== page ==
- It would be very easy, even in the full of your health, to fall off a bike and that's exactly what happened.
- 1.1The state or time of full moon.More example sentences
- The moon is past the full, and she rises at nine.
- 1.2 • archaic or Irish The whole.More example sentences
- He summoned the full of his eloquence in persuasion.
- His mug was waiting by the stove. He poured himself the full of it and stirred in three spoons of sugar.
verbBack to top
- 1 [with object] • black English Make (something) full; fill up: he full up the house with bawlingMore example sentences
- Next thing, them going get up one morning and go to the seaside and want to full up the basket and empty the sea.
- Once the ports are fulled up, any one trying to log on will get rejected with username and password.
- The 24-27 dates turned out to be Memorial Day weekend & Reno is fulled up that weekend.
- 2 [with object] Gather or pleat (fabric) so as to make a garment full.More example sentences
- Her skirt was white, fulled and gathered and looked as if the entire milky way had fallen upon it.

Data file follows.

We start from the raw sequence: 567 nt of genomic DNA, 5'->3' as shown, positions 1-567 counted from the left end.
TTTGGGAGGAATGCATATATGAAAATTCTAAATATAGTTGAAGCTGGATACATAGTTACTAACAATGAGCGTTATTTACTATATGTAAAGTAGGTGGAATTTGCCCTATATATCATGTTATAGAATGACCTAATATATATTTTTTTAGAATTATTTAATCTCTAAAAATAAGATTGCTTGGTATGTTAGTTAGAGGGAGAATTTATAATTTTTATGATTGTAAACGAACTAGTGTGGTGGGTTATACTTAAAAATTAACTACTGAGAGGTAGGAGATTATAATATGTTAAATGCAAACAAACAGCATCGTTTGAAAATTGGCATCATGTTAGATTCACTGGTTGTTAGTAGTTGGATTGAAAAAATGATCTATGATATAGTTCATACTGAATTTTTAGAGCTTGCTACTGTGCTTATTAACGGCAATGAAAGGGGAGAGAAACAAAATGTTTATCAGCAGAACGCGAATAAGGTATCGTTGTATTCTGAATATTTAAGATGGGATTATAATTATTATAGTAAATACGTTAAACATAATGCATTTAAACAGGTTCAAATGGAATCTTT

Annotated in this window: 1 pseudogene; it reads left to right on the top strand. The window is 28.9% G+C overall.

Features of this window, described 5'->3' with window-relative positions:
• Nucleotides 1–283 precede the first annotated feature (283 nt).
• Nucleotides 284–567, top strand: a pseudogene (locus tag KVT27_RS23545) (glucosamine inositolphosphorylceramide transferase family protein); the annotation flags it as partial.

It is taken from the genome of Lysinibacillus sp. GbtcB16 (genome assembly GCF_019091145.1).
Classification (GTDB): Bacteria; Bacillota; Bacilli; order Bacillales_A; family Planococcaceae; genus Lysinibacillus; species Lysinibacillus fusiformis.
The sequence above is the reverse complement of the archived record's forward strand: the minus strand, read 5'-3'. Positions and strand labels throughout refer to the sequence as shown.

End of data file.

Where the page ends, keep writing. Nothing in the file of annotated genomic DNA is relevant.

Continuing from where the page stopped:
- 3 [no object] • dialect or US (Of the moon or tide) become full.More example sentences
- I have cured many cases of goitre with Iodine, giving a powder every night for four nights, after the moon fulled and was waning.
- This gross darkness held till about one o'clock, although the moon had fulled but the day before.
- The September moon fulls on the 20th at 24 minutes past midnight, and is called the harvest moon.
full and by
- Sailing Close-hauled but with sails filling.More example sentences
- We are steering full and by and watch securing gear round the decks.
- For example, in a fresh gale, a well-conditioned man-of-war could just carry in chase, full and by, treble-reefed topsails, etc.
- Eagle was sailing full and by under her uppers, lowers, and course sails, plus the headsails.
full of beans
- see bean.
full of oneself
- Very self-satisfied and with an exaggerated sense of self-worth.More example sentences
- He was entirely full of himself and his opinions.
- At the same time, don't bow and scrape before the vulgar, even when they are proud and full of themselves.